We’re kicking off Giving Tuesday early this year! Your donation today will be matched up to $10K, doubling your impact! If you donate $50 today, the Reader will receive $100.
The Reader is now a community-funded nonprofit newsroom. Can we count on your support to help keep us publishing?
Roasting Chestnuts: Gina Bell Rock, Noble Fool Theater Company, and The Swordsmen’s Holiday Spectacular!, Noble Fool Theater Company, at Pheasant Run Resort & Spa. In the tradition of the peppy holiday TV special, state fair headliner Gina Oswald (Patricia Musker) belts out Christmas classics old and new backed by a glittering, crooning ensemble. However, as the audience learns from a videotaped Behind the Music-type expose, the star is actually a bundle of raw nerves, torn between the influences of her smarmy producer-fiance (Darren Stephens) and her spiritual guru-hairdresser (Bill Surber) while fighting off her show-stealing evil twin (also played by Musker).
Ultimately the sisters’ catfight comes center stage while the dueling Svengalis fade into the background. Unfortunate, because a three-way mind game is a much richer breeding ground for humor than a marathon of quick costume changes and breathless entrances as Musker moves between her characters. Surber manages to reclaim some of the limelight, however, with solo moments, including a reading of “‘Twas the Night Before Christmas” peppered with ad-libs and interpretive dance. Also, thanks to Bonnie Shadrake’s meticulous musical direction, Mark Goldweber’s lockstep choreography, and the maniacally cheerful Zeitgeist singers, the parody details are perfect.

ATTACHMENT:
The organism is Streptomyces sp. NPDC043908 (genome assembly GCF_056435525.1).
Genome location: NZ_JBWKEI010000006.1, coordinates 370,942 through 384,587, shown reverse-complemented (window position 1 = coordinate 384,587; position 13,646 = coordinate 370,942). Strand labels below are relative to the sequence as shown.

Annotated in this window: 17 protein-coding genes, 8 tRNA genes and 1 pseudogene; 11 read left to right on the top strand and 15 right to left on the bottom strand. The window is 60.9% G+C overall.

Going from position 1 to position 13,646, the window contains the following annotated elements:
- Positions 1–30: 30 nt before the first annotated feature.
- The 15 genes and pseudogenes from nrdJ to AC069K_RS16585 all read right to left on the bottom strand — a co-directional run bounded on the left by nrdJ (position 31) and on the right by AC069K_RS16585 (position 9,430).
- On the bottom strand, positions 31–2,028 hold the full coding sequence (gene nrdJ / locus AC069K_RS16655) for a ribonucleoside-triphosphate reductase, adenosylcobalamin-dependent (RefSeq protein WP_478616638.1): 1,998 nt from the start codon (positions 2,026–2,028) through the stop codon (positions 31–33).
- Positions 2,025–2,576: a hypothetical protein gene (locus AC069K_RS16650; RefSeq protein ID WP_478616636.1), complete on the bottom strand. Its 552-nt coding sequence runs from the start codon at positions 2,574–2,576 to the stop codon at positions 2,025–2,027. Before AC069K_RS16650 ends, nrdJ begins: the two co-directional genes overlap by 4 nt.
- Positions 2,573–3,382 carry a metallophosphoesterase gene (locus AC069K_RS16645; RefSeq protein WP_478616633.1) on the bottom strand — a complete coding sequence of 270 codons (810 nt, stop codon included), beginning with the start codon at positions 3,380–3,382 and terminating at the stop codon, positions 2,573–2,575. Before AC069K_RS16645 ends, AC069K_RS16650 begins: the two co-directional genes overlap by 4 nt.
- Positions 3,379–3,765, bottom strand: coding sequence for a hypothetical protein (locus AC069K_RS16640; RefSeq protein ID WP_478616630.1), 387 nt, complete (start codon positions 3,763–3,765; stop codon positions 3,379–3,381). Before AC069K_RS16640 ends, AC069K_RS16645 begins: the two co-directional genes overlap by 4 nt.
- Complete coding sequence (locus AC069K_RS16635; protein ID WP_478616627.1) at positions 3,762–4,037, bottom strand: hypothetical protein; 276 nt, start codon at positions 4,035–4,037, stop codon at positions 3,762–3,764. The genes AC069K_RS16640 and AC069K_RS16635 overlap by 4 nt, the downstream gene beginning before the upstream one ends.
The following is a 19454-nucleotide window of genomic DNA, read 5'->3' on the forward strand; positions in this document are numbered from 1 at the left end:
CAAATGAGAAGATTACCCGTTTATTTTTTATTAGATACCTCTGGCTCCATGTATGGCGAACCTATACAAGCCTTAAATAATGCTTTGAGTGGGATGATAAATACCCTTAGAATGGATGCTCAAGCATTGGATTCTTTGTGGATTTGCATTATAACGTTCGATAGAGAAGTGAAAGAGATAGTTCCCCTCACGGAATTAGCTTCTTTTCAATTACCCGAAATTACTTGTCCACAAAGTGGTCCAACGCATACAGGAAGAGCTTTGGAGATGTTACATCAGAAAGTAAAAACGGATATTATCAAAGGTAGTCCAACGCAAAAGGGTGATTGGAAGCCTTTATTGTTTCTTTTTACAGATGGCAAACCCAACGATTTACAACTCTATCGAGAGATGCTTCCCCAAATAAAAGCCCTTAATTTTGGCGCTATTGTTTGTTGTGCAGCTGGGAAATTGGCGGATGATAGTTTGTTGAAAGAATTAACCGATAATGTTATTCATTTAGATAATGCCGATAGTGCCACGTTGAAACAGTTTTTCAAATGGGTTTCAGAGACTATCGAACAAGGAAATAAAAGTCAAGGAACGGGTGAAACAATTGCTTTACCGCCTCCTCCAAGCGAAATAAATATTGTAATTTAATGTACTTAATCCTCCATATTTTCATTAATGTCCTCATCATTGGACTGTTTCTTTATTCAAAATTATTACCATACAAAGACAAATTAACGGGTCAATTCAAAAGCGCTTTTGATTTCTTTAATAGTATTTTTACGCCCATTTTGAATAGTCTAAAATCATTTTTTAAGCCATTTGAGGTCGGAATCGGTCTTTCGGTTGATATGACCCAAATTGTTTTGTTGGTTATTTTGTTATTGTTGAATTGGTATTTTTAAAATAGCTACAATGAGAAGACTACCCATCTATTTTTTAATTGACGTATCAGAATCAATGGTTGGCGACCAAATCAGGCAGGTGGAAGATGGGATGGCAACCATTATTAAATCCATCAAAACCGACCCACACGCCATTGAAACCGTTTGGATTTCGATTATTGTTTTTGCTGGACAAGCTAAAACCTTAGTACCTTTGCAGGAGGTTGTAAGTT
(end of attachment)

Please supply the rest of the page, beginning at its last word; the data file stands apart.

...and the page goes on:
The Swordsmen (Douglas R. Mumaw and David B. Woolley) also deliver some holiday mayhem in their skewering of Shakespearean era machismo, wardrobe, and hyperenunciation (“honored” with three syllables). Audience members should come prepared to participate: this two-hour performance features blatant applause cues, “repeat after me” repartee, and parades of volunteers brought onstage for lessons in courtly manners and other light humiliations. The production is based on a single joke, but it’s expertly told by the two men, who clearly understand the period subject matter well enough to know how and when to deviate from it–as well they should, having played these characters since 1988. In choreography as sharply tuned as their wit, Mumaw and Woolley lunge and spar with the verve and finesse of hopped-up ballet masters. Reverent? No. Traditional? Hardly. Spectacular? Well, that’s a stretch, but it’s definitely fun–for kids and (brave) adults alike.